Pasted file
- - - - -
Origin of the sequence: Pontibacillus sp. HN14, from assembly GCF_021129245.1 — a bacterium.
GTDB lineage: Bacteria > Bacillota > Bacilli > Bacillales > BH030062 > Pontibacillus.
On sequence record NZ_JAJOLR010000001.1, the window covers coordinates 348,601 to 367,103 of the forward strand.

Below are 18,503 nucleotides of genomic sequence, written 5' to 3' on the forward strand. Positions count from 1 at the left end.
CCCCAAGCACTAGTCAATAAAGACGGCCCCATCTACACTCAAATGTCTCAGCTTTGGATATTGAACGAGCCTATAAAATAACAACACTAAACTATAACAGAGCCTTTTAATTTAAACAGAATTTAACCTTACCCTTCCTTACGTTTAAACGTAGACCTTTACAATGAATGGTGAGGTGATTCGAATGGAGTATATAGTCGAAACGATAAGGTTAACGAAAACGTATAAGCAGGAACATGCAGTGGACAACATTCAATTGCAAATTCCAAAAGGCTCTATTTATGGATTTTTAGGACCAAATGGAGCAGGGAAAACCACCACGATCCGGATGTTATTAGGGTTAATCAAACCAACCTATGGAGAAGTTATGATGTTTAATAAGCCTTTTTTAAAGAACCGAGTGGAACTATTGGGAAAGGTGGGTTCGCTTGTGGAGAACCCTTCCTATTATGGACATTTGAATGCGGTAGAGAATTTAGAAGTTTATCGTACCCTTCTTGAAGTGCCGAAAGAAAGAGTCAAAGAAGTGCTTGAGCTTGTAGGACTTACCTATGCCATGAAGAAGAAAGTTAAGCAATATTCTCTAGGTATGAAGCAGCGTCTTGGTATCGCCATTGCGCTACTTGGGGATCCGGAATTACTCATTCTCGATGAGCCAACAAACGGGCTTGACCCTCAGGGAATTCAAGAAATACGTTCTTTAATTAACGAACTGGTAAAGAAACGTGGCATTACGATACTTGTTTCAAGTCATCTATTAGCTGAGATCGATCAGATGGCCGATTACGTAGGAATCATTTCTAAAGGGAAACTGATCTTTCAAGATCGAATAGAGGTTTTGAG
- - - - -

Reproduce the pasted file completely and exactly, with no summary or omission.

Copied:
Origin of the sequence: Pontibacillus sp. HN14, from assembly GCF_021129245.1 — a bacterium.
GTDB lineage: Bacteria > Bacillota > Bacilli > Bacillales > BH030062 > Pontibacillus.
On sequence record NZ_JAJOLR010000001.1, the window covers coordinates 348,601 to 367,103 of the forward strand.

Below are 18,503 nucleotides of genomic sequence, written 5' to 3' on the forward strand. Positions count from 1 at the left end.
CCCCAAGCACTAGTCAATAAAGACGGCCCCATCTACACTCAAATGTCTCAGCTTTGGATATTGAACGAGCCTATAAAATAACAACACTAAACTATAACAGAGCCTTTTAATTTAAACAGAATTTAACCTTACCCTTCCTTACGTTTAAACGTAGACCTTTACAATGAATGGTGAGGTGATTCGAATGGAGTATATAGTCGAAACGATAAGGTTAACGAAAACGTATAAGCAGGAACATGCAGTGGACAACATTCAATTGCAAATTCCAAAAGGCTCTATTTATGGATTTTTAGGACCAAATGGAGCAGGGAAAACCACCACGATCCGGATGTTATTAGGGTTAATCAAACCAACCTATGGAGAAGTTATGATGTTTAATAAGCCTTTTTTAAAGAACCGAGTGGAACTATTGGGAAAGGTGGGTTCGCTTGTGGAGAACCCTTCCTATTATGGACATTTGAATGCGGTAGAGAATTTAGAAGTTTATCGTACCCTTCTTGAAGTGCCGAAAGAAAGAGTCAAAGAAGTGCTTGAGCTTGTAGGACTTACCTATGCCATGAAGAAGAAAGTTAAGCAATATTCTCTAGGTATGAAGCAGCGTCTTGGTATCGCCATTGCGCTACTTGGGGATCCGGAATTACTCATTCTCGATGAGCCAACAAACGGGCTTGACCCTCAGGGAATTCAAGAAATACGTTCTTTAATTAACGAACTGGTAAAGAAACGTGGCATTACGATACTTGTTTCAAGTCATCTATTAGCTGAGATCGATCAGATGGCCGATTACGTAGGAATCATTTCTAAAGGGAAACTGATCTTTCAAGATCGAATAGAGGTTTTGAG